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Tackling sustainable rural development and climate change in Mexico

Posted by Greg Benchwick Wednesday, September 21, 2011

New report frames the legal context for greening development initiatives

In the context of a changing climate, Mexico faces significant challenges to promote sustainable development. In this context, the International Development Law Organization (IDLO) and the International Fund for Agricultural Development (IFAD) have joined together to provide a comprehensive review of Mexico’s emerging legal frameworks to address climate change.
The resulting Legal Preparedness Assessment Report (LPAR), Preparación juridical para el cambio climático y el fomento al desarrollo rural en Mexico, documents the stories behind Mexico’s efforts as well as lessons learned at the national, subnational and rural levels.

“The impacts of climate change in Mexico are expected to affect key sectors that provide sustenance and a source of livelihood for the population. In particular, lower agricultural yields and insecure water supplies threaten the basic needs both of urban residents, and rural and indigenous communities,” said Enrique Murguia, IFAD Country Programme Manager in Mexico.

Faced with these challenges, Mexico has taken an international leadership role in addressing climate change with serious efforts for adaptation, participation in mitigation schemes and climate finance.

“Mexico’s national and subnational governments have begun a proactive process of formalizing their objectives in climate change strategies that focus on rural development, land use planning and natural resources management," said Marie-Claire Cordonier Segger, IDLO Manager, Sustainable Development Law Program. “Those strategies also seek to create an enabling legal and institutional framework that responds to the complexity of climate change in order to safeguard equitable and secure developments.”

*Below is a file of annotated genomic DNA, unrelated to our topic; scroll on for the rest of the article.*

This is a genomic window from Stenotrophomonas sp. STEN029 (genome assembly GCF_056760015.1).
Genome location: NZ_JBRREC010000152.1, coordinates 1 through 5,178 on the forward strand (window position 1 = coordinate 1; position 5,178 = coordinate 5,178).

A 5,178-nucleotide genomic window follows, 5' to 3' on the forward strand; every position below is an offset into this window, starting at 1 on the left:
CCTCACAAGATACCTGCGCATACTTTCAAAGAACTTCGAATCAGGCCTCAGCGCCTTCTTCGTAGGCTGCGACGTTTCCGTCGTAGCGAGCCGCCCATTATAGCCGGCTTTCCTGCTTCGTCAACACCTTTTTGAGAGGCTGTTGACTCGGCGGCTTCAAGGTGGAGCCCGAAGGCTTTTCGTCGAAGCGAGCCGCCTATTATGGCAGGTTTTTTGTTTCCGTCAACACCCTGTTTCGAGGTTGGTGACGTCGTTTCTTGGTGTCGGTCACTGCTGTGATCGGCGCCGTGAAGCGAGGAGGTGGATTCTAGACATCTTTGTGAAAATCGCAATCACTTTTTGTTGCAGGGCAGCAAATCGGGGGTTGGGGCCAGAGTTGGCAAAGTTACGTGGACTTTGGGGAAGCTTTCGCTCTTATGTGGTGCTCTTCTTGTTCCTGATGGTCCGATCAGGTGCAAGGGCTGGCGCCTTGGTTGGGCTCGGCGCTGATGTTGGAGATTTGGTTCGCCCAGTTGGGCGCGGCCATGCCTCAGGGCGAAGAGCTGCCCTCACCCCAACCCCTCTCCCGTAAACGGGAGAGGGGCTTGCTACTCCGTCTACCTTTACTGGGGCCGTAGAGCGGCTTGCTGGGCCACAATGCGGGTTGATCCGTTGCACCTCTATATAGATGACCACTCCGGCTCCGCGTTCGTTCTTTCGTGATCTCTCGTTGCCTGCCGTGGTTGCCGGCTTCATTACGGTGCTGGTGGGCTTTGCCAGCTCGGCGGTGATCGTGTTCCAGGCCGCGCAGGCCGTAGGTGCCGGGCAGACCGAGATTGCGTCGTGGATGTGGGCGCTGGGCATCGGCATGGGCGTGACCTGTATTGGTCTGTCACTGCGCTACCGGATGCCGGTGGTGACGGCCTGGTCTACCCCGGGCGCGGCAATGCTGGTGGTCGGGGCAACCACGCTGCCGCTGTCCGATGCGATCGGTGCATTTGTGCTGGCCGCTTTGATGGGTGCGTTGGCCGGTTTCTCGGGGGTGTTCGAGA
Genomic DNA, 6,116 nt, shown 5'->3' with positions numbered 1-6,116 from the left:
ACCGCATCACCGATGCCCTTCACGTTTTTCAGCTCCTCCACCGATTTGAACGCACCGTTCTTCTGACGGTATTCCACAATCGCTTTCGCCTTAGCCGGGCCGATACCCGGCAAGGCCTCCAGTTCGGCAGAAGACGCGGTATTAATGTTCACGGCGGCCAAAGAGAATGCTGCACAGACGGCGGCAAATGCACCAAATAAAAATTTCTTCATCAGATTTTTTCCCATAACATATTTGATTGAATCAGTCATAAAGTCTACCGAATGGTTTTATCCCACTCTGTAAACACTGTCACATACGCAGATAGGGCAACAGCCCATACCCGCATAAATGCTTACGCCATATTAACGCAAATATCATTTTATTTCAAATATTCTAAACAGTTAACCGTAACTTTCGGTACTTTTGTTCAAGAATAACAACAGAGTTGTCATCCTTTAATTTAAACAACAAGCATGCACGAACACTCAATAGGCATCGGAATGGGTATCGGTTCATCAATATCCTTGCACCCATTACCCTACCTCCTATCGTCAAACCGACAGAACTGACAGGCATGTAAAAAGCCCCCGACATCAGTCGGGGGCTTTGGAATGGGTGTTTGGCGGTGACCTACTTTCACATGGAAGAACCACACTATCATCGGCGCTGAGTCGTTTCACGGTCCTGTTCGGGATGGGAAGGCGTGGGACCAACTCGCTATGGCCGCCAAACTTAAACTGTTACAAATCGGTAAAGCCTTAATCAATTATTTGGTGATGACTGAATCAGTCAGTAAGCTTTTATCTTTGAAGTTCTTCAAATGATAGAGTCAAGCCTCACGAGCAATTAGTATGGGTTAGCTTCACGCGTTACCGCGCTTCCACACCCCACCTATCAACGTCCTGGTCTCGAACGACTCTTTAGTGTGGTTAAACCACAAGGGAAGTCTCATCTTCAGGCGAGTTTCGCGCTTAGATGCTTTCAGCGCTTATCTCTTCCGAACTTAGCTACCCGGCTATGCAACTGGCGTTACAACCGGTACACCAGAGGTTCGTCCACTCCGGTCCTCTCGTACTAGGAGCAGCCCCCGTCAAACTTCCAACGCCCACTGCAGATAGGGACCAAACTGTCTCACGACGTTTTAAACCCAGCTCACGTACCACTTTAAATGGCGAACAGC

Despite the progress made in institutional and public policy at the federal level in Mexico, the legislative sector has not developed as quickly. Mexico still lacks federal legislation on climate change even though there are currently three bills being debated in the House of Representatives and the Senate.

According to the report, "the National Water Act, the Federal Law, the Law of Sustainable Rural Development, the Land Law and the General Law on Sustainable Rural Development are the main laws on rural development that should be reformed to include criteria for adaptation and mitigation on climate change."

The LPAR is the first phase in a larger IDLO initiative on Legal Preparedness for Climate Change in Latin America, which will lend capacity building support for further planning and implementation of legal and institutional reforms in the coming years.

“A second phase is already being initiated to look more deeply into the challenges and opportunities in several key Mexican States”, said Cordonier Segger. “Moreover, similar Legal Preparedness Assessment Reports will soon be extended to other Latin American countries, such as Colombia and Ecuador.”

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Protected area vs. CO2 emmissions per capita